Roasted Squash with Tahini Maple Sauce and Pomegranate

This was one of those recipes that came to me piece by piece, over the course of a week or two. I was gonna tell you the (boring) (long) story of how all the elements of this recipe appeared in my head, but… who cares?? The important part is that it’s really, really, REALLY damn delicious, and you should try it. And you might wanna double the recipe, just to be safe.

Roasted Squash with Tahini Maple Sauce and Pomegranate

Roasted Squash with Tahini Maple Sauce and Pomegranate
serves 4-6 as a side

1 medium acorn squash
1 medium delicata squash
olive oil
1/2 tsp garlic powder
1/2 tsp ground mustard
kosher salt
1/3 cup tahini
generous 1 Tbsp maple syrup
juice of half a lemon
hot water, to thin
1/2 cup pomegranate seeds

Roasted Squash with Tahini Maple Sauce and Pomegranate

1.) Preheat your oven to 400°. Cut your squash in half lengthwise, and clean all the seeds and guts out with a spoon. Slice each half into 1/2″ half moons (if necessary, cut the acorn squash half moons into quarter moons, so they are approximately the same size as the delicata squash pieces).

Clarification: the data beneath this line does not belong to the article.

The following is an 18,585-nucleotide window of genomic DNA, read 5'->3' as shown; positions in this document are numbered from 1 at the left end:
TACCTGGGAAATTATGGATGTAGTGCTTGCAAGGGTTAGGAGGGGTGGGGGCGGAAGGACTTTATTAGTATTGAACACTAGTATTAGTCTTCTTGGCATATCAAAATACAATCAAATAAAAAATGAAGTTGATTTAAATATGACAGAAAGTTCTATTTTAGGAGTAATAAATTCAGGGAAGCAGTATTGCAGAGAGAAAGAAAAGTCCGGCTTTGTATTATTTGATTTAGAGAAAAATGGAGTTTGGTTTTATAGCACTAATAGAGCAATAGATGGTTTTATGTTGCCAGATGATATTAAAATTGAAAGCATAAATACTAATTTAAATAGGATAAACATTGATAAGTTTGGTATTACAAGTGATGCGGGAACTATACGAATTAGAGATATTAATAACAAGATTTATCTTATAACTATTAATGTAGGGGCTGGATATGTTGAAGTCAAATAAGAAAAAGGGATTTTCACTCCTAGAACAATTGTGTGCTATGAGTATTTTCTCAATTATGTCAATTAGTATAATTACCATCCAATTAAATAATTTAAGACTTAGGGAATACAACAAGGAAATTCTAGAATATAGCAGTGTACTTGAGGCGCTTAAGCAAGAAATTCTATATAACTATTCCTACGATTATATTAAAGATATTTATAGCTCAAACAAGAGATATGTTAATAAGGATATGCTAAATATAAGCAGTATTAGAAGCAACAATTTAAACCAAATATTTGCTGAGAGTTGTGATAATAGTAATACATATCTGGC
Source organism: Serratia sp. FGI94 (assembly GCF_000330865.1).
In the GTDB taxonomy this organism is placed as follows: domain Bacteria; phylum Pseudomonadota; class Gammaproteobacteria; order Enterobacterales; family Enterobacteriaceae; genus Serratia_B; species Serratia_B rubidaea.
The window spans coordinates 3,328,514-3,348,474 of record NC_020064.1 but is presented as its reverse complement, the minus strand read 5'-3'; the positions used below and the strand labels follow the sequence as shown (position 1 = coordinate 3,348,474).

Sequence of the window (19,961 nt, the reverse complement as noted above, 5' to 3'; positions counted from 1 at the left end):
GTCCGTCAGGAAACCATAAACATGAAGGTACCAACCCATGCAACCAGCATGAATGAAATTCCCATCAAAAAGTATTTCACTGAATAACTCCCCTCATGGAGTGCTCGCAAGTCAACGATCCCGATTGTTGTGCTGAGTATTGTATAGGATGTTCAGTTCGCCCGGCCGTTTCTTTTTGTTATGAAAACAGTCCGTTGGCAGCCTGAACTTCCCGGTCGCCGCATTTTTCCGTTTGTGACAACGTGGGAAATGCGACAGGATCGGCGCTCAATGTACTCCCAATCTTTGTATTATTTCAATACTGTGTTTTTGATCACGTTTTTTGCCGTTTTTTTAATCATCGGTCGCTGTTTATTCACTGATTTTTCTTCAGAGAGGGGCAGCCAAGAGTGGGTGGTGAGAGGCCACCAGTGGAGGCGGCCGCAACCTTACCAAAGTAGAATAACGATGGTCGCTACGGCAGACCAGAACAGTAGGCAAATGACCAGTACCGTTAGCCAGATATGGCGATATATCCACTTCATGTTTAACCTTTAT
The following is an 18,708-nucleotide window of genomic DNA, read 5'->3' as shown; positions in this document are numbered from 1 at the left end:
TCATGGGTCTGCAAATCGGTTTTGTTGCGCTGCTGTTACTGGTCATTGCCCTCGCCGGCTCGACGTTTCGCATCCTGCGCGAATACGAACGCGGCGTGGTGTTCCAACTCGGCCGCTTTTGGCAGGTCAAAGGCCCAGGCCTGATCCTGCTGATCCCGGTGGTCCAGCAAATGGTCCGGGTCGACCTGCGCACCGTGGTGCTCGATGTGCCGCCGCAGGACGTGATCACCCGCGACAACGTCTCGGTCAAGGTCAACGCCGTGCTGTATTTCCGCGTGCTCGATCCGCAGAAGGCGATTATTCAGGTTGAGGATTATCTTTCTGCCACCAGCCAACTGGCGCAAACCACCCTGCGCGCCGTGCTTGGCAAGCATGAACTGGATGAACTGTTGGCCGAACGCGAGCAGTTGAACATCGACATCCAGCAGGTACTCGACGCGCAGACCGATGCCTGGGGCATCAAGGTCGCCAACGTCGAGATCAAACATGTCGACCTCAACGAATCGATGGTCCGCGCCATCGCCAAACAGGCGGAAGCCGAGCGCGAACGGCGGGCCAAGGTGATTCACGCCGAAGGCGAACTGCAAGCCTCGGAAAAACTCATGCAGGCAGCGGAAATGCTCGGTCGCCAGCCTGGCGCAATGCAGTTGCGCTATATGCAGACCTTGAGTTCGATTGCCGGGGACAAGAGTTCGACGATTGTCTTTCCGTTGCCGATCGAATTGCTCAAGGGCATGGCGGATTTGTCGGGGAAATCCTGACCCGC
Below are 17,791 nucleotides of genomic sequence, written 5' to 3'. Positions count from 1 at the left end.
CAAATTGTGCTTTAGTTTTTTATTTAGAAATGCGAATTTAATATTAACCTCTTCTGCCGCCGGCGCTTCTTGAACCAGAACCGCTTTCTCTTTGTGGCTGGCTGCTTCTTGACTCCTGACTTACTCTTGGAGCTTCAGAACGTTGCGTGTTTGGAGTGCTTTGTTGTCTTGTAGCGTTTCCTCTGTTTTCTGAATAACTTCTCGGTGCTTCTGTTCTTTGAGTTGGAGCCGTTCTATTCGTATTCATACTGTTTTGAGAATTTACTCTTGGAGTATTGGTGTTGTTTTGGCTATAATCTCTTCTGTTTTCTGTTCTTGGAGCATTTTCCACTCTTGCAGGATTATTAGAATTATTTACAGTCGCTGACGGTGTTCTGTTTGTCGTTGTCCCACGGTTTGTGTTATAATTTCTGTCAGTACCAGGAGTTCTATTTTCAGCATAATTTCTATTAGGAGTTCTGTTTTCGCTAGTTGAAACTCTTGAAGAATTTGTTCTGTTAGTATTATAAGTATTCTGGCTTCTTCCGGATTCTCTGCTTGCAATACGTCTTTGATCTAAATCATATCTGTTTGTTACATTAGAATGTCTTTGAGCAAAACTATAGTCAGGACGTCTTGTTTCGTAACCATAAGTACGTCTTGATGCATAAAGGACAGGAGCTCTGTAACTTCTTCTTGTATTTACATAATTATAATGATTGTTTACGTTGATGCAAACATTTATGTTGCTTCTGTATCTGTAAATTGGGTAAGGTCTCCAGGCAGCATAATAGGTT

2.) Line a baking sheet with non-stick foil, and toss the squash with 1-2 tablespoons of olive oil, the garlic powder, ground mustard, and 1/2 teaspoon of kosher salt. When all the squash is evenly coated, roast it for about 30-40 minutes, flipping once, until the squash is nicely browned and tender.

Roasted Squash with Tahini Maple Sauce and Pomegranate

3.) While the squash roasts, make your tahini maple sauce. Whisk together the tahini, maple syrup, lemon juice, and a pinch of kosher salt. More than likely, you’ll find the sauce is REALLY thick; add hot water, a tablespoon at a time, until it’s a nice, pourable consistency. (Depending on how thick your tahini is, you might have to add a tablespoon of water just before serving to loosen it back up; mine thickened back up kinda quickly.)

4.) When the squash is done, pile it into a serving dish. Drizzle the sauce over the top, and sprinkle the pomegranate seeds on top. Serve immediately.

Roasted Squash with Tahini Maple Sauce and Pomegranate

I was genuinely shocked at how delicious this turned out. I mean, I was pretty sure it would be tasty, but I seriously couldn’t keep my fork out of the dish. I just kept going back for more… and more… and more. The sweet squash is offset by the incredibly savory tahini sauce, and the sweet, tart, crunch of the pomegranate seeds is the perfect finishing touch. As a bonus, this dish is so PRETTY! It just looks like fall, and also feels fancy enough to be placed next to your gorgeous turkey.

Who’d have thought squash could be so exciting?